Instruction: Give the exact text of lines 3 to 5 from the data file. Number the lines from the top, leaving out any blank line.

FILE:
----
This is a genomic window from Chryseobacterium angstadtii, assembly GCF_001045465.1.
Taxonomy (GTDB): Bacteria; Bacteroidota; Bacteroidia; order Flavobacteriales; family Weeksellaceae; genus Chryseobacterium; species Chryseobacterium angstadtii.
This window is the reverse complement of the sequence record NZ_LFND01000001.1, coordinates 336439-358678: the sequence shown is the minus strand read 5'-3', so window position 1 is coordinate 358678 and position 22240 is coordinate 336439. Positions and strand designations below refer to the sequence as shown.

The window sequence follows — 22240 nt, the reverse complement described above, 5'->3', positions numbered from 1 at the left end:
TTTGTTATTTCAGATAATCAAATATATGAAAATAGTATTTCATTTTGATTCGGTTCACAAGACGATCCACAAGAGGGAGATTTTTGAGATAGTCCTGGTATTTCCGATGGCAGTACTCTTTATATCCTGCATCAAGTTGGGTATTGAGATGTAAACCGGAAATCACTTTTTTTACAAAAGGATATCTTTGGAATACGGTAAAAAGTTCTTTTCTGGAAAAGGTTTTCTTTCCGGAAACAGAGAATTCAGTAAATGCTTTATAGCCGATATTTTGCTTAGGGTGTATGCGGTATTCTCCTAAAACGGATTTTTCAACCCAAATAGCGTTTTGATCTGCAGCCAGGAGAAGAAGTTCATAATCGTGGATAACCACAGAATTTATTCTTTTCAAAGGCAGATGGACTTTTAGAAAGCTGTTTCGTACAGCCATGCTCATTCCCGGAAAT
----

This window is the reverse complement of the sequence record NZ_LFND01000001.1, coordinates 336439-358678: the sequence shown is the minus strand read 5'-3', so window position 1 is coordinate 358678 and position 22240 is coordinate 336439. Positions and strand designations below refer to the sequence as shown.

The window sequence follows — 22240 nt, the reverse complement described above, 5'->3', positions numbered from 1 at the left end:
TTTGTTATTTCAGATAATCAAATATATGAAAATAGTATTTCATTTTGATTCGGTTCACAAGACGATCCACAAGAGGGAGATTTTTGAGATAGTCCTGGTATTTCCGATGGCAGTACTCTTTATATCCTGCATCAAGTTGGGTATTGAGATGTAAACCGGAAATCACTTTTTTTACAAAAGGATATCTTTGGAATACGGTAAAAAGTTCTTTTCTGGAAAAGGTTTTCTTTCCGGAAACAGAGAATTCAGTAAATGCTTTATAGCCGATATTTTGCTTAGGGTGTATGCGGTATTCTCCTAAAACGGATTTTTCAACCCAAATAGCGTTTTGATCTGCAGCCAGGAGAAGAAGTTCATAATCGTGGATAACCACAGAATTTATTCTTTTCAAAGGCAGATGGACTTTTAGAAAGCTGTTTCGTACAGCCATGCTCATTCCCGGAAAT